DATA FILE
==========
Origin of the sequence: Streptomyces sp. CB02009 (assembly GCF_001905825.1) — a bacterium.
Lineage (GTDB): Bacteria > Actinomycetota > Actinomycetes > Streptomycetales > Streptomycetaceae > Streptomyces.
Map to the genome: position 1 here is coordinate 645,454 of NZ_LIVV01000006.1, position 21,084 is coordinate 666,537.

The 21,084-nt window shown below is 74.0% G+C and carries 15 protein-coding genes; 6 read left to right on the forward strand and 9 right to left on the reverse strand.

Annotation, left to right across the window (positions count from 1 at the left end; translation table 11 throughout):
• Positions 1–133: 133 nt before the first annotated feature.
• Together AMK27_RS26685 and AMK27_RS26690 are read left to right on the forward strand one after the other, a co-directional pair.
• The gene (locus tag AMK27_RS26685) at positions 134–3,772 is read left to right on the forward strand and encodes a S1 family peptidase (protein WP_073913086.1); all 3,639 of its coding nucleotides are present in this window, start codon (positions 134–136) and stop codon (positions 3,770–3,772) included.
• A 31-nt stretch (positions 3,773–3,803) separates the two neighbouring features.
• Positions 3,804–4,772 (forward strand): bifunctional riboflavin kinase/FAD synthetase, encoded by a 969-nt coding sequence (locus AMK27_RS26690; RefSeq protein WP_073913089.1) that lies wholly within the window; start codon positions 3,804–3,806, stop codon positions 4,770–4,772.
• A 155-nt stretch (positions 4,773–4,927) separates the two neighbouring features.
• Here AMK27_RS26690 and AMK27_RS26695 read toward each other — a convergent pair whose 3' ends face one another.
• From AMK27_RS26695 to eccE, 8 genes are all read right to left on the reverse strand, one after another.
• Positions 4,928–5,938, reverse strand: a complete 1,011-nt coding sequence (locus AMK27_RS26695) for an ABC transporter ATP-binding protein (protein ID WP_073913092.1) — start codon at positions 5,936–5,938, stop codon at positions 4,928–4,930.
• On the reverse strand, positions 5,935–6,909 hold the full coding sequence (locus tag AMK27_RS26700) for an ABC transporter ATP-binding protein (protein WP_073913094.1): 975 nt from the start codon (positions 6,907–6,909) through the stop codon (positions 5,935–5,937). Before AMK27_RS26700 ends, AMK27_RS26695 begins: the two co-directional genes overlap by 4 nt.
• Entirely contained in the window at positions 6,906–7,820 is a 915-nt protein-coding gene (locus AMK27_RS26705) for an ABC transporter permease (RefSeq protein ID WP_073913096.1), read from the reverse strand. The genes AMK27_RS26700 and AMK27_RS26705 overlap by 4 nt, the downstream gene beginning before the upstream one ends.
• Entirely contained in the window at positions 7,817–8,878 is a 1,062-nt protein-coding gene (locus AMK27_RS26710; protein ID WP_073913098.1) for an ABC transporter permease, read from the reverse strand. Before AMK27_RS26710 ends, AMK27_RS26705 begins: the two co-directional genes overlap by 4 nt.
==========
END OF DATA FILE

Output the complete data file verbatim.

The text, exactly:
Origin of the sequence: Streptomyces sp. CB02009 (assembly GCF_001905825.1) — a bacterium.
Lineage (GTDB): Bacteria > Actinomycetota > Actinomycetes > Streptomycetales > Streptomycetaceae > Streptomyces.
Map to the genome: position 1 here is coordinate 645,454 of NZ_LIVV01000006.1, position 21,084 is coordinate 666,537.

The 21,084-nt window shown below is 74.0% G+C and carries 15 protein-coding genes; 6 read left to right on the forward strand and 9 right to left on the reverse strand.

Annotation, left to right across the window (positions count from 1 at the left end; translation table 11 throughout):
• Positions 1–133: 133 nt before the first annotated feature.
• Together AMK27_RS26685 and AMK27_RS26690 are read left to right on the forward strand one after the other, a co-directional pair.
• The gene (locus tag AMK27_RS26685) at positions 134–3,772 is read left to right on the forward strand and encodes a S1 family peptidase (protein WP_073913086.1); all 3,639 of its coding nucleotides are present in this window, start codon (positions 134–136) and stop codon (positions 3,770–3,772) included.
• A 31-nt stretch (positions 3,773–3,803) separates the two neighbouring features.
• Positions 3,804–4,772 (forward strand): bifunctional riboflavin kinase/FAD synthetase, encoded by a 969-nt coding sequence (locus AMK27_RS26690; RefSeq protein WP_073913089.1) that lies wholly within the window; start codon positions 3,804–3,806, stop codon positions 4,770–4,772.
• A 155-nt stretch (positions 4,773–4,927) separates the two neighbouring features.
• Here AMK27_RS26690 and AMK27_RS26695 read toward each other — a convergent pair whose 3' ends face one another.
• From AMK27_RS26695 to eccE, 8 genes are all read right to left on the reverse strand, one after another.
• Positions 4,928–5,938, reverse strand: a complete 1,011-nt coding sequence (locus AMK27_RS26695) for an ABC transporter ATP-binding protein (protein ID WP_073913092.1) — start codon at positions 5,936–5,938, stop codon at positions 4,928–4,930.
• On the reverse strand, positions 5,935–6,909 hold the full coding sequence (locus tag AMK27_RS26700) for an ABC transporter ATP-binding protein (protein WP_073913094.1): 975 nt from the start codon (positions 6,907–6,909) through the stop codon (positions 5,935–5,937). Before AMK27_RS26700 ends, AMK27_RS26695 begins: the two co-directional genes overlap by 4 nt.
• Entirely contained in the window at positions 6,906–7,820 is a 915-nt protein-coding gene (locus AMK27_RS26705) for an ABC transporter permease (RefSeq protein ID WP_073913096.1), read from the reverse strand. The genes AMK27_RS26700 and AMK27_RS26705 overlap by 4 nt, the downstream gene beginning before the upstream one ends.
• Entirely contained in the window at positions 7,817–8,878 is a 1,062-nt protein-coding gene (locus AMK27_RS26710; protein ID WP_073913098.1) for an ABC transporter permease, read from the reverse strand. Before AMK27_RS26710 ends, AMK27_RS26705 begins: the two co-directional genes overlap by 4 nt.